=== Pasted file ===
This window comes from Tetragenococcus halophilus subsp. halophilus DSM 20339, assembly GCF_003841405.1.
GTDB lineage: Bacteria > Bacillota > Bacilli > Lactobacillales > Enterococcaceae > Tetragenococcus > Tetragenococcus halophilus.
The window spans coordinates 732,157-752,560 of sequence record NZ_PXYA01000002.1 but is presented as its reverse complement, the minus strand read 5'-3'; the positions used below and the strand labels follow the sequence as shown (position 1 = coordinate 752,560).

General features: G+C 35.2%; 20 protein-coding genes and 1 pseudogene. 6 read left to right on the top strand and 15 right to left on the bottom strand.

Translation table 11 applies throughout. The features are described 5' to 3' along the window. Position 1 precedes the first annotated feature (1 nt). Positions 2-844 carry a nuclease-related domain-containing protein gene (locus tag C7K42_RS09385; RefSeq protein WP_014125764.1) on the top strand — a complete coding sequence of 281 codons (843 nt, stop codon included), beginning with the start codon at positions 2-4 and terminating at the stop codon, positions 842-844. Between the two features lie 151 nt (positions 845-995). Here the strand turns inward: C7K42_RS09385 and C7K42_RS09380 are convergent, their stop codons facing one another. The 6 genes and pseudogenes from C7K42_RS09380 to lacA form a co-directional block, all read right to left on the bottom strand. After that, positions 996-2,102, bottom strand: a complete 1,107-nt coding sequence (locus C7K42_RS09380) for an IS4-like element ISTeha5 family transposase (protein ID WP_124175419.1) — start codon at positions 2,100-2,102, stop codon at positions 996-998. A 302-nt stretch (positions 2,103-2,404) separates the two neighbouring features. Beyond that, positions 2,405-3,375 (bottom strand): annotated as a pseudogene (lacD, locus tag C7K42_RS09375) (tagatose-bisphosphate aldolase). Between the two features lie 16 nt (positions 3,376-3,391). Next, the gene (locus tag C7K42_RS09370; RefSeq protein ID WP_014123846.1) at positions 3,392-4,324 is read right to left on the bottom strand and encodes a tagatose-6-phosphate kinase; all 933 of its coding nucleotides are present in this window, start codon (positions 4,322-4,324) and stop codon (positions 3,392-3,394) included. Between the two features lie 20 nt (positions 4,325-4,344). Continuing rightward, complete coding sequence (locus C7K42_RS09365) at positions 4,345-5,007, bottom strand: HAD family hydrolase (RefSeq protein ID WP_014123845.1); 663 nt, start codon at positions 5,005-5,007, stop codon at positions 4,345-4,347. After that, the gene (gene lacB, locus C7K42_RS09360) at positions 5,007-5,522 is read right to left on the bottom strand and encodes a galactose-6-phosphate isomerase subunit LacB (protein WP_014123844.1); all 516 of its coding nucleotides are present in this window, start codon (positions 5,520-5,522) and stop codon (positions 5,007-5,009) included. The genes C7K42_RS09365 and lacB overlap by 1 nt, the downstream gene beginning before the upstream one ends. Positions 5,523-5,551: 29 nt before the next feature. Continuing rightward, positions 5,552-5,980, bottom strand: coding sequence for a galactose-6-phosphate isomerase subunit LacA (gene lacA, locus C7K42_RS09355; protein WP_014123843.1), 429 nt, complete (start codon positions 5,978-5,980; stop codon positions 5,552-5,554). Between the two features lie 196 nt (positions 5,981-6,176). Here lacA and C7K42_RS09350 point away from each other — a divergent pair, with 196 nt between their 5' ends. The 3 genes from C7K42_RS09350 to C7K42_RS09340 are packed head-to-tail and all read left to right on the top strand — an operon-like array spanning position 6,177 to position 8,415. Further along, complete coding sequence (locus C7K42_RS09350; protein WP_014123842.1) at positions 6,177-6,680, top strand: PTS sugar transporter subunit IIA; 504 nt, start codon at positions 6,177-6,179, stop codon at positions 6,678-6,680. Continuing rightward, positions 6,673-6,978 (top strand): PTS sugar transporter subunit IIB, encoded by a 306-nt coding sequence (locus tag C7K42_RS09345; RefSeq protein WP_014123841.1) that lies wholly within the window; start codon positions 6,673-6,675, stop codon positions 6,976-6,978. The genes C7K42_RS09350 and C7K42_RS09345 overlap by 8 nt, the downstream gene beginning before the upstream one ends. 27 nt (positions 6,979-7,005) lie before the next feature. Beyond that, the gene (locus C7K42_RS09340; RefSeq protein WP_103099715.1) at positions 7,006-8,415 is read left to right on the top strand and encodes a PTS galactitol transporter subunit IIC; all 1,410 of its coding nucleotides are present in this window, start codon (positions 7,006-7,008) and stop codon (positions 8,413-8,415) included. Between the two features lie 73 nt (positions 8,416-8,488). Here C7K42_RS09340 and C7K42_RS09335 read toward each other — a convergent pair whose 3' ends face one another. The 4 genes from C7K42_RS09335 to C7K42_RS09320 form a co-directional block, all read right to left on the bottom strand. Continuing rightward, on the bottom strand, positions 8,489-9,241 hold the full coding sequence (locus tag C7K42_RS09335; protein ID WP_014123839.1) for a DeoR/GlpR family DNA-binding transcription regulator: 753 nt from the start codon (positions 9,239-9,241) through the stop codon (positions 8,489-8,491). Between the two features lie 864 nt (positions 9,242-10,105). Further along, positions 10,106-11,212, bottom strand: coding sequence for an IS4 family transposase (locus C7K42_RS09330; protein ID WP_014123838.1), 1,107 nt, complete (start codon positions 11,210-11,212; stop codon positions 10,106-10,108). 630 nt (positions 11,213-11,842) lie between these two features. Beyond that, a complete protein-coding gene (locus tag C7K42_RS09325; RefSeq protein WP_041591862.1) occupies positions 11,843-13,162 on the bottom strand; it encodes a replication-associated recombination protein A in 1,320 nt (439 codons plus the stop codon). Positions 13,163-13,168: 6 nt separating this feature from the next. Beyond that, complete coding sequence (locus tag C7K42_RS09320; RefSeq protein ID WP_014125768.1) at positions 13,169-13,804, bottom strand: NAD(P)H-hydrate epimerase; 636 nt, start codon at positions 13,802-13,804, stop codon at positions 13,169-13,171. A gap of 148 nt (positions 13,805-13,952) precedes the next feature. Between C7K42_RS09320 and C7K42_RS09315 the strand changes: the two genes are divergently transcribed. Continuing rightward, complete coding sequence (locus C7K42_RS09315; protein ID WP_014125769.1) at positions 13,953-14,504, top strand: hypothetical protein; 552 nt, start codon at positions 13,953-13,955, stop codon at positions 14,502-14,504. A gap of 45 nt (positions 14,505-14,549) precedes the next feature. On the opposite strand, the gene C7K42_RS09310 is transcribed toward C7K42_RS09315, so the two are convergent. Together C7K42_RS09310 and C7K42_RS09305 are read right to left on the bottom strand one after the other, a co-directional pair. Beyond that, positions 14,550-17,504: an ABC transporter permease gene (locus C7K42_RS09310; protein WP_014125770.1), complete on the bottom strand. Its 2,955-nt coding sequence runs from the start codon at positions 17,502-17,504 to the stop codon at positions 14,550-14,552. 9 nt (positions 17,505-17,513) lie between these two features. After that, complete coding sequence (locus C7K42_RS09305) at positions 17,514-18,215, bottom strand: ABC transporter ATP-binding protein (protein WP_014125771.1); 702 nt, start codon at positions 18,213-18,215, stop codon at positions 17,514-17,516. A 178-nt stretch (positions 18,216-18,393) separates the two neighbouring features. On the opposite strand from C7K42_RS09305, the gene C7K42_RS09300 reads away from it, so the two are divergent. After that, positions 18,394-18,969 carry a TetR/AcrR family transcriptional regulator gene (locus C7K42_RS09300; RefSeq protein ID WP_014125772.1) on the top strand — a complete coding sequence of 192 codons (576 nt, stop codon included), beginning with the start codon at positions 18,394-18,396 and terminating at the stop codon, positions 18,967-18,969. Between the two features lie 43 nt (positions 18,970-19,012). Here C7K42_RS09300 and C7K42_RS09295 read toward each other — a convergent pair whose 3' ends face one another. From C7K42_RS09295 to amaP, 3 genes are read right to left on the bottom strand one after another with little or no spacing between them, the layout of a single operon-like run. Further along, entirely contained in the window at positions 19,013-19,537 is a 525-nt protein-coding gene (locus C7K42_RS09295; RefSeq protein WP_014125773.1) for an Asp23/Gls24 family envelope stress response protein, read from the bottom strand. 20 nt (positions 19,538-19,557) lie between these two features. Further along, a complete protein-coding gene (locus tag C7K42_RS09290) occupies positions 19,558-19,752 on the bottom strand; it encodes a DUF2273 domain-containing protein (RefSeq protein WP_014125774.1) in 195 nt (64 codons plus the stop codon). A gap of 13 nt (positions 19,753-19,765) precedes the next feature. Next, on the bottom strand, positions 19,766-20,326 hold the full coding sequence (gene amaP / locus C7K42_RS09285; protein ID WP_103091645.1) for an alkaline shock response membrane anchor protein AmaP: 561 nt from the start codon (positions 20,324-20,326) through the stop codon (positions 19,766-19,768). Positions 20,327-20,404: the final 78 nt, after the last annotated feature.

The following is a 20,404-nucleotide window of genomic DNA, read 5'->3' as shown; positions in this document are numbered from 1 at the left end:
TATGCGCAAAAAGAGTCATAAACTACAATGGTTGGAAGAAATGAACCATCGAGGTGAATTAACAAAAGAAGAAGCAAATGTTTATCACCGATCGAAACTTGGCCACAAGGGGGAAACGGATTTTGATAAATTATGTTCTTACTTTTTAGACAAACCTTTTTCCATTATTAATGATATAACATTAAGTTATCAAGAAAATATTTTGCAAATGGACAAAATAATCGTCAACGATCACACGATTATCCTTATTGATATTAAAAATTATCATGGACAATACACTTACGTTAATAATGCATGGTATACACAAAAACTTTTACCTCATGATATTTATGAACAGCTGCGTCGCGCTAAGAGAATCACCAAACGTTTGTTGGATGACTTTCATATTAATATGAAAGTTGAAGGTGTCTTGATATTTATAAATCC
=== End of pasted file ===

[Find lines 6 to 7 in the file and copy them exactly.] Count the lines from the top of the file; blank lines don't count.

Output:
The following is a 20,404-nucleotide window of genomic DNA, read 5'->3' as shown; positions in this document are numbered from 1 at the left end:
TATGCGCAAAAAGAGTCATAAACTACAATGGTTGGAAGAAATGAACCATCGAGGTGAATTAACAAAAGAAGAAGCAAATGTTTATCACCGATCGAAACTTGGCCACAAGGGGGAAACGGATTTTGATAAATTATGTTCTTACTTTTTAGACAAACCTTTTTCCATTATTAATGATATAACATTAAGTTATCAAGAAAATATTTTGCAAATGGACAAAATAATCGTCAACGATCACACGATTATCCTTATTGATATTAAAAATTATCATGGACAATACACTTACGTTAATAATGCATGGTATACACAAAAACTTTTACCTCATGATATTTATGAACAGCTGCGTCGCGCTAAGAGAATCACCAAACGTTTGTTGGATGACTTTCATATTAATATGAAAGTTGAAGGTGTCTTGATATTTATAAATCC